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Try container gardening – it’s easy

Try container gardening – it’s easy

Once you have a list of plants you’d like to grow, then create a map (hand drawn) of your deck or patio, and purchase the pots, containers, soils and seeds necessary.

On the Sunshine Coast, there is always lots of discussion around small farms and large garden plots, but what can all those people do that would enjoy something smaller. You might live in a condo or simply not have the time and energy for a big garden. Have no fear, the container garden recipe is here.
Even the smallest space can be transformed into a lush space including beautiful flowers, vegetables, and an assortment of herbs. Whatever space limitations you have, you can design a container garden that will thrive
Remember that with container gardening all you need to be a successful container gardener is willingness to experiment, a tolerance for the unexpected and a love of playing in the dirt.
The first tip is to use a really good potting soil not a garden soil, because the potting soil is lighter and it allows the plants to breathe.
If you don’t have a whole lot of space for plants, but you do have a balcony or a patio, do not fear, you can attach baskets and small containers to the railing and it is out of the way and easy to install.
If you don’t have the climate for tropical colorful plants you can use basic colors, like the potato vines, fountain grass or an annual or perennial flower.
With containers you can mix and match all types of plants and you can change them around anytime you want without an extensive amount of digging, clearing and water.
Start the process by making a list of all the types of plants you would like to grow. No need to be specific, but good to know if you’d like vegetables, herbs, flowers, etc. One you have a list, then create a map (hand drawn) of your deck or patio, and purchase the pots, containers and soils necessary. The staff at any local plant store should be able to give you a few good options to choose from.
Containers can also be built at home if you are handy with tools. There are inexpensive plastic pots and more expensive ceramic ones. It’s good to match your pot colours and add a wooden flower box to accent.
Now it’s time to start planting. Flowers, grasses, and other plants could be enough to give your patio a great summery feeling, but if you want to take it to the next level, start looking at the vegetables.
There are many vegetables that will grow well in pots. All kinds of Tomatoes do well, but grape and cherry tomatoes are easy growing. Don’t forget to put up a trellis because they love to climb. Bell and chilli peppers are also good container contenders. Peppers can be picky when starting out, so plant seedlings instead of seeds.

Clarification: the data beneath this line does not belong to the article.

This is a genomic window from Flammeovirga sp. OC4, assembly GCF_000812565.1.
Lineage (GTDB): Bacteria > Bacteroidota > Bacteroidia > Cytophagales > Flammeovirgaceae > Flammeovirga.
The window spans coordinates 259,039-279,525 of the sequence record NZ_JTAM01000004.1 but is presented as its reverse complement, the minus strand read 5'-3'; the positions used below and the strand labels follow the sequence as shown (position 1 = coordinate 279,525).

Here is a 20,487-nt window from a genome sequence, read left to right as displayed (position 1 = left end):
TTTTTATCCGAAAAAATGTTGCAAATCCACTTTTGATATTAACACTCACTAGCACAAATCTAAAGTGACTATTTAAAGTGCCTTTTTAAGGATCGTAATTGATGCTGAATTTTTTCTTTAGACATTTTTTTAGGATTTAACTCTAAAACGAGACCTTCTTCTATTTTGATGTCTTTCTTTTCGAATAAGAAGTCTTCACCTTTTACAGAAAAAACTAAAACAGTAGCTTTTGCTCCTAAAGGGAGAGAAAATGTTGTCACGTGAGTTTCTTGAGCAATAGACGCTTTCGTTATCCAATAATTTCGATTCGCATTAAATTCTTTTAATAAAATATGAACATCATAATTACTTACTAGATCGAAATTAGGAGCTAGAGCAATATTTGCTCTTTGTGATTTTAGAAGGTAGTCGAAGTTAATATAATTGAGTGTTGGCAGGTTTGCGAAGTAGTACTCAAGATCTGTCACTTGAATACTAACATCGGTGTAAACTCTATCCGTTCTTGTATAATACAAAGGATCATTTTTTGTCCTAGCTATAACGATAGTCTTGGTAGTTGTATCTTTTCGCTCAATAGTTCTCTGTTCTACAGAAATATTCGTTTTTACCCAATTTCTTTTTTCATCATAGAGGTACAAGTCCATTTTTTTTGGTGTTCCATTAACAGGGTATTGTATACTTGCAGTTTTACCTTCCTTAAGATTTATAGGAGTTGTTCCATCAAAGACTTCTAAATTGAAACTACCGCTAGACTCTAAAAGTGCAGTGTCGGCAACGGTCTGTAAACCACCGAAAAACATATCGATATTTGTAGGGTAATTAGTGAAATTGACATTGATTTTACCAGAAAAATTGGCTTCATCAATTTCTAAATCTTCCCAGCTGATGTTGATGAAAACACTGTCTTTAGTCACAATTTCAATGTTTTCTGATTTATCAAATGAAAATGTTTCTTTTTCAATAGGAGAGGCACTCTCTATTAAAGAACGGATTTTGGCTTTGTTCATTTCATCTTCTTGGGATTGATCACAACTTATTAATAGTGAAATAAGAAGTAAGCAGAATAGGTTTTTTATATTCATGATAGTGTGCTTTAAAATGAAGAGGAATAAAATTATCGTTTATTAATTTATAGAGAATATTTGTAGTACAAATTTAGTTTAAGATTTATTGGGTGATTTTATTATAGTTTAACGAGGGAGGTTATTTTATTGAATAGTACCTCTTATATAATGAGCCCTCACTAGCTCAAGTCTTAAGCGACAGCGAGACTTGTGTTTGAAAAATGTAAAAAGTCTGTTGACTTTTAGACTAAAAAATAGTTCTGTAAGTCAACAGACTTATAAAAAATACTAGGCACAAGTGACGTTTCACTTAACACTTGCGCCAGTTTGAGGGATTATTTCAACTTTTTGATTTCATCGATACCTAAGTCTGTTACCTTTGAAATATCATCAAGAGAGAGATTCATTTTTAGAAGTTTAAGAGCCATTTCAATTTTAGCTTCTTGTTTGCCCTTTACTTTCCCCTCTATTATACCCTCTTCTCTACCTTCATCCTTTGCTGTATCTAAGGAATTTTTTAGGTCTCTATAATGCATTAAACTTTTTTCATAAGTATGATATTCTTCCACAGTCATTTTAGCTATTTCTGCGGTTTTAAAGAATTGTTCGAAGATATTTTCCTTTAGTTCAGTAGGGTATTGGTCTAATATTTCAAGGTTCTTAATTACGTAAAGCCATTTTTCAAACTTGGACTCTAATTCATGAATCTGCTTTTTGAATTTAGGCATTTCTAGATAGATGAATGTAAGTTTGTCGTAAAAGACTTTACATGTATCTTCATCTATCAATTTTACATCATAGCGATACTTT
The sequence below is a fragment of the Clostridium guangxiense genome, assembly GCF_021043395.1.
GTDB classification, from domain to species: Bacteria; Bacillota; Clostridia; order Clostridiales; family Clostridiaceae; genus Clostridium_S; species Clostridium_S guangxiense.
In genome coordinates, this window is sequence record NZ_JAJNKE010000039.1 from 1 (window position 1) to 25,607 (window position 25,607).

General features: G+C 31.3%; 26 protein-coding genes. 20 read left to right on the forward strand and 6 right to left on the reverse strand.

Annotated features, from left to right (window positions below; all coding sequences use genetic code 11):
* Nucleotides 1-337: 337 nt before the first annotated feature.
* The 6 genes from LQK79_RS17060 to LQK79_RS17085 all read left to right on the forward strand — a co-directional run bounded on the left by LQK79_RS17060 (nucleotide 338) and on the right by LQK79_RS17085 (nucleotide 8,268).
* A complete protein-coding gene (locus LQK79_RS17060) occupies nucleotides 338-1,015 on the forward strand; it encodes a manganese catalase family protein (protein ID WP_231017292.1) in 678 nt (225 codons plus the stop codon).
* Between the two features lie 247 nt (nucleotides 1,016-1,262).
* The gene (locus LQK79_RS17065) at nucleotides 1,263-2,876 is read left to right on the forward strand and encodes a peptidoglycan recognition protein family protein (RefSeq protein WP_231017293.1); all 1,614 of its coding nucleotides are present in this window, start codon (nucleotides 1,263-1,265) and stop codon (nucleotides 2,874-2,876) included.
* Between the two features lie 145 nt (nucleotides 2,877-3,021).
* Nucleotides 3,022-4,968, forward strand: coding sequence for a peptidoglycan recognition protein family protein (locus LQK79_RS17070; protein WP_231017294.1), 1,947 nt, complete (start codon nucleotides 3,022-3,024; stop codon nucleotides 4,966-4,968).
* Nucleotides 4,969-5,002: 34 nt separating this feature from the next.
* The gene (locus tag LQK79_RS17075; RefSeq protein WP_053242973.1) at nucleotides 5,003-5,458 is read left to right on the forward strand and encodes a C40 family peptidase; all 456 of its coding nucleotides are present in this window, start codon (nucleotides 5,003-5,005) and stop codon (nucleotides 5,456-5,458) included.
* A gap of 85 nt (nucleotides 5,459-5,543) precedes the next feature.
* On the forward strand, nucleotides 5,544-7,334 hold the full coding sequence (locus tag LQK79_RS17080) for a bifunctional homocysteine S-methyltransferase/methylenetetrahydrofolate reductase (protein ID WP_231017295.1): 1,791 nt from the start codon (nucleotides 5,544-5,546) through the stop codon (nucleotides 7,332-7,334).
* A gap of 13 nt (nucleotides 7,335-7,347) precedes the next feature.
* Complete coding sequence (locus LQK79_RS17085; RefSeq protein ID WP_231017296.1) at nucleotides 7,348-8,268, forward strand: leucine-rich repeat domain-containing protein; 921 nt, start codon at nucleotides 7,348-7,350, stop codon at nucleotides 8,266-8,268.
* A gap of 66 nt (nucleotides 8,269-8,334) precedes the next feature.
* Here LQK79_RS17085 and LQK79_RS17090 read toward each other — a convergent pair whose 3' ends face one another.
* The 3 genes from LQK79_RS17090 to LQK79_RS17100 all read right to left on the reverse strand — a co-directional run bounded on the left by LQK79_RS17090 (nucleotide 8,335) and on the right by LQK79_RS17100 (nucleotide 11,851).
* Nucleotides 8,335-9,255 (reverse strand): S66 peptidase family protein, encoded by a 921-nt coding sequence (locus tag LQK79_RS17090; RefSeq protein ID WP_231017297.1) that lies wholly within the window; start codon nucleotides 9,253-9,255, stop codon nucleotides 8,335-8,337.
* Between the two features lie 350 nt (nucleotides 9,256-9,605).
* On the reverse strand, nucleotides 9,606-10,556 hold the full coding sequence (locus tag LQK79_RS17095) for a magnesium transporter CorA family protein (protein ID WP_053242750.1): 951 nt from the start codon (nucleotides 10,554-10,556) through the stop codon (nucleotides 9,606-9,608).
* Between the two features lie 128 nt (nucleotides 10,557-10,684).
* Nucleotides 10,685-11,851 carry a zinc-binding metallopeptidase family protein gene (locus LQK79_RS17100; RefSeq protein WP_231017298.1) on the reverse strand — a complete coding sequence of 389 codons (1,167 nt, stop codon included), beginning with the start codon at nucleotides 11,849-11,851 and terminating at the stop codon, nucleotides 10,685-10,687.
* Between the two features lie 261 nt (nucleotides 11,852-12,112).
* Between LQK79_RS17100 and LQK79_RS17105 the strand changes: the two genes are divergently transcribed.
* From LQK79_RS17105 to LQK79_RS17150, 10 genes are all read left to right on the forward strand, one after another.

Growing your own salad greens can be one of the most rewarding vegetables. Any kind of lettuce will grow in pots and you can seed them directly in the pot. Imagine stepping out your door with a pair of scissors and quickly snipping fresh greens into a bowl for your evening’s salad.
Radishes are another winner in pots. French Breakfast, White Icicle, and Short Cherry Bell are three varieties to try. Plant 1 to 2 inches apart, and thin as they grow. Green onions are very easy to grow and look pretty even.
Get a bit exotic and try growing some Swiss chard. Simply seed it directly in your container and trim leaves as needed. It’ll continue to produce for months but note that it’s tastiest when it’s young.
Another good container plant is the cucumber. It’s great to add some crunch to summer salads and sandwiches. It’s very quick to germinate and quick to grow, but they need sturdy support posts or a trellis so the plants have somewhere to climb.
Finally, try planting green beans. They are one of the easiest plants to grow and you can put your kids in charge. The youngsters will enjoy picking and eating them right off the vine.
Gardening is wonderful for relieving stress and creating beautiful scenery in anyone’s porch or patio. Don’t forget to try growing rosemary, thyme, sage and even basil. If your containers are close to ground level, watch out for slugs, they love to gobble up the basil.

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2 comments

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